Negotiating the interface of genetic testing, biobanking and Māori ontology and epistemology
- New Genetics and Society
Author/s: -Taupo, Katrina
Journal: New Genetics and Society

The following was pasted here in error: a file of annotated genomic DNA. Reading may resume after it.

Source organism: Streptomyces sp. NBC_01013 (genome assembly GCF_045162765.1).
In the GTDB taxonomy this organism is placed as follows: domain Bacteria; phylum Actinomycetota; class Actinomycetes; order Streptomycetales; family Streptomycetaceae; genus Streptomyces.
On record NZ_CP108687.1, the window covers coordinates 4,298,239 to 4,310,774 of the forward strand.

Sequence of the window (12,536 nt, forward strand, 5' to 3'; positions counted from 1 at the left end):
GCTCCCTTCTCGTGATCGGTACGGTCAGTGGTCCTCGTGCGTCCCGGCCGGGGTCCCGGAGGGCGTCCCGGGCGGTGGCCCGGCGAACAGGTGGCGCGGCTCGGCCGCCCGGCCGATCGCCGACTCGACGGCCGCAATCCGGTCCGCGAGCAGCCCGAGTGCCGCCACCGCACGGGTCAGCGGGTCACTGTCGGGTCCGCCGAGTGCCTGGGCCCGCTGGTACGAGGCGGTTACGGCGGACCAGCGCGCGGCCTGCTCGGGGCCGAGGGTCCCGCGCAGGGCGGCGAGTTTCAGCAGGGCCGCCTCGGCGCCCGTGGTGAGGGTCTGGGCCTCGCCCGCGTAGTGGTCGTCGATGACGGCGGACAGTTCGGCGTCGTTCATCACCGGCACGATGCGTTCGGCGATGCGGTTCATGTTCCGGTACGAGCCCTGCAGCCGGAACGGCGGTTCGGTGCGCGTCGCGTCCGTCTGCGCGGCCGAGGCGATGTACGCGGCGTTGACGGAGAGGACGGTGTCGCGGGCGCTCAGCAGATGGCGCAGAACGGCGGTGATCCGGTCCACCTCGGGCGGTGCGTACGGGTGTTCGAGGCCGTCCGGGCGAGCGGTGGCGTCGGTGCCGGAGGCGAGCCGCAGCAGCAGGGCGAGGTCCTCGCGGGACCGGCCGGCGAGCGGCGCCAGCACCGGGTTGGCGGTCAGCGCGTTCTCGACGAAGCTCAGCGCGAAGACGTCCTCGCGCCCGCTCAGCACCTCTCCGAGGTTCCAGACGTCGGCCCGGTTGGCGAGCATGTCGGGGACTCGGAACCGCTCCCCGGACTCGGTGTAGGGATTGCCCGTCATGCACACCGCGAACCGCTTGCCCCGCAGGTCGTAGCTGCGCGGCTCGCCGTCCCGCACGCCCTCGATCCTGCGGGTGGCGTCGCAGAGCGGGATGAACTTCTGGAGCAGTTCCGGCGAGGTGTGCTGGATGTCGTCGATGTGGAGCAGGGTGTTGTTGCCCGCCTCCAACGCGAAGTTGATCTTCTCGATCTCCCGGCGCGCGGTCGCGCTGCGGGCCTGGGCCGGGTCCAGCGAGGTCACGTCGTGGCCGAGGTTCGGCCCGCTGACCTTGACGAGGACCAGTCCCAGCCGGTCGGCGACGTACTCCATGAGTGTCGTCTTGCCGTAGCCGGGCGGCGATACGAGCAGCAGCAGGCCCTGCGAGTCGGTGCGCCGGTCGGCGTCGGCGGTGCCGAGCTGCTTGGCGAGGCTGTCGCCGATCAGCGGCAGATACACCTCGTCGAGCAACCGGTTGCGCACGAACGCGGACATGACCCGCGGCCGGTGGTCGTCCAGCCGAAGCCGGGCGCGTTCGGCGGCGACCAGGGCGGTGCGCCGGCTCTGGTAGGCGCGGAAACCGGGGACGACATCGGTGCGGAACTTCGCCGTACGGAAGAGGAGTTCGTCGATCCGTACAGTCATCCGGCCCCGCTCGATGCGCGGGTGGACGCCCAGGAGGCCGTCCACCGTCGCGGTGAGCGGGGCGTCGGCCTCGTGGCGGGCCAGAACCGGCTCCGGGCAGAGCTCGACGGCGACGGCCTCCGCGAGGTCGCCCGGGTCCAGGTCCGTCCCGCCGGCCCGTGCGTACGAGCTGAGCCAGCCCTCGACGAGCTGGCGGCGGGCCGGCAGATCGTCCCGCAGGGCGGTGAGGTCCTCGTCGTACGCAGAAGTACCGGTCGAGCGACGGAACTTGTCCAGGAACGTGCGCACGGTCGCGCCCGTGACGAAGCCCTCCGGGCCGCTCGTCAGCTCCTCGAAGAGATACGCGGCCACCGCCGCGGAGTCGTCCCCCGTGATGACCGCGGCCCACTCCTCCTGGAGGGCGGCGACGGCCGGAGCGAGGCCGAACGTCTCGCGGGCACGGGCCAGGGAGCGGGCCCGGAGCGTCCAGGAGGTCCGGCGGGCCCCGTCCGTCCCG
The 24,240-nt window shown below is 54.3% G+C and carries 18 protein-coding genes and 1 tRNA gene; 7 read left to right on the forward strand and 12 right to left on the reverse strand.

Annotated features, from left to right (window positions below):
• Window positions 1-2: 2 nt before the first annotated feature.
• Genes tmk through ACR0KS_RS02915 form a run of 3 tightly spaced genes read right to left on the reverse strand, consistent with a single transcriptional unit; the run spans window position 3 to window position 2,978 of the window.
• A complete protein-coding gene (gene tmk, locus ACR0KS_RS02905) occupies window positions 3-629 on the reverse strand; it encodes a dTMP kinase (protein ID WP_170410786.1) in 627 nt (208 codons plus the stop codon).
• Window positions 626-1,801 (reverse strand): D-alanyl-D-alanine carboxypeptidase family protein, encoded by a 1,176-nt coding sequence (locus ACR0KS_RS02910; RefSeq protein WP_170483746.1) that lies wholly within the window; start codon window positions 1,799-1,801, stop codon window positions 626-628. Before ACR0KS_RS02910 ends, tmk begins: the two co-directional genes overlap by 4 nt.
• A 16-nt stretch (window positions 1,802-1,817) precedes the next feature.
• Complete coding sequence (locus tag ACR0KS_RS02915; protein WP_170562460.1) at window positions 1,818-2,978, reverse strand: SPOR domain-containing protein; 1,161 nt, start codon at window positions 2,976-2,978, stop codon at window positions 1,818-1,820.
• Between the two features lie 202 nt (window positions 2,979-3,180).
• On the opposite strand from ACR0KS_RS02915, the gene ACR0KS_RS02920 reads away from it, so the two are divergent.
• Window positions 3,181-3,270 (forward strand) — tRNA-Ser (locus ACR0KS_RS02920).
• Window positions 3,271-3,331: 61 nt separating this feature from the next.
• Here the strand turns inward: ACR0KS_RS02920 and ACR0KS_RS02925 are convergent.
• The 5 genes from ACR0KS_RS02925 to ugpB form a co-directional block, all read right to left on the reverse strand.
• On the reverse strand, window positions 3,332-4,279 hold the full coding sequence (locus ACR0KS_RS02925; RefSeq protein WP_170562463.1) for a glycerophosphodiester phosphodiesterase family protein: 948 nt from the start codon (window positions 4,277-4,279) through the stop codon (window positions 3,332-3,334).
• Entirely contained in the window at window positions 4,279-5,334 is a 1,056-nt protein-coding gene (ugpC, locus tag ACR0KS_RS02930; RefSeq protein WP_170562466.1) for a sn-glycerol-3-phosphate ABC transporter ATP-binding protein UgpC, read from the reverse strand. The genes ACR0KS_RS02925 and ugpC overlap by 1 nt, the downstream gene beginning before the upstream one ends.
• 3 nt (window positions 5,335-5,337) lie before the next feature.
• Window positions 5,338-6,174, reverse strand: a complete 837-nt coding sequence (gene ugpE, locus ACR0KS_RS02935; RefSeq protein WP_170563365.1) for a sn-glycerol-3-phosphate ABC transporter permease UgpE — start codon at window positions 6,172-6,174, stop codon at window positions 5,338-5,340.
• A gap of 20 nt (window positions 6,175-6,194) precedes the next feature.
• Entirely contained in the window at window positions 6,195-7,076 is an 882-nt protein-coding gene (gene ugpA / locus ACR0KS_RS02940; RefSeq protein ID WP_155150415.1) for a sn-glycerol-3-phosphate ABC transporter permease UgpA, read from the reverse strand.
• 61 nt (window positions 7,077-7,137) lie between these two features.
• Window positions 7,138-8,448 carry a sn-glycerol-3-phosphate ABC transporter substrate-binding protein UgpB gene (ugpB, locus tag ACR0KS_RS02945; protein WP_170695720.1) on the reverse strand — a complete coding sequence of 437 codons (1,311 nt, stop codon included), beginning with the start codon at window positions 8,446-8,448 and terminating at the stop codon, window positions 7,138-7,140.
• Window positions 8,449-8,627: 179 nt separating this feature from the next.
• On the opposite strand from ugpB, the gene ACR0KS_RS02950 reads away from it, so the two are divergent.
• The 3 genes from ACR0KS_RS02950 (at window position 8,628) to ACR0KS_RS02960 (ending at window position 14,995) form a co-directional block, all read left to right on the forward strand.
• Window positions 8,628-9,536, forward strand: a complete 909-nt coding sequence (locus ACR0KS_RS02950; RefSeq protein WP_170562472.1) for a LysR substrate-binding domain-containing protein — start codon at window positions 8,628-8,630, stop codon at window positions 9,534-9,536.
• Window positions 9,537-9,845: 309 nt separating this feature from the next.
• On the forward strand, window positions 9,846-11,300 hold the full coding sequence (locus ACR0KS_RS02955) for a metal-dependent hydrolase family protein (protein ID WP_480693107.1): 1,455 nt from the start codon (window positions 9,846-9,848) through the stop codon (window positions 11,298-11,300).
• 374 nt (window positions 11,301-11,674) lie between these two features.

This article privileges lay perspectives drawn from three M?ori (indigenous people of New Zealand) participant contact groups asked to respond to stimulus materials about genetic therapies, predictive tests and biobanking as new health biotechnologies become readily accessible. Findings from an MA study found the groups did not respond directly to information that referred to genes, tests and medicine. Rather, their talk was suffused with reference to spiritual and cultural contexts bound up in a web of interrelated aspects of life processes governed within hap? and iwi ontologies and epistemologies realities. These realities and knowledge systems incorporate protocols, histories, whakapapa (genealogies), roles and responsibilities, spirituality and physical interdependence. Based on the interconnectedness expressed by participants, this article will highlight the subtle ontological oscillation moments of sense-making that occurred when participants changed their views depending on the situation presented before them. This observation gives rise to the notion that while no single M?ori view emerged on the potential risks and benefits genetic tests and biobanking might have for these participants, more poignant questions are critical to identify suitable pathways for M?ori to engage and contribute to decision-making processes which arise from the ontological assumptions in human genetic science technologies and biobanking.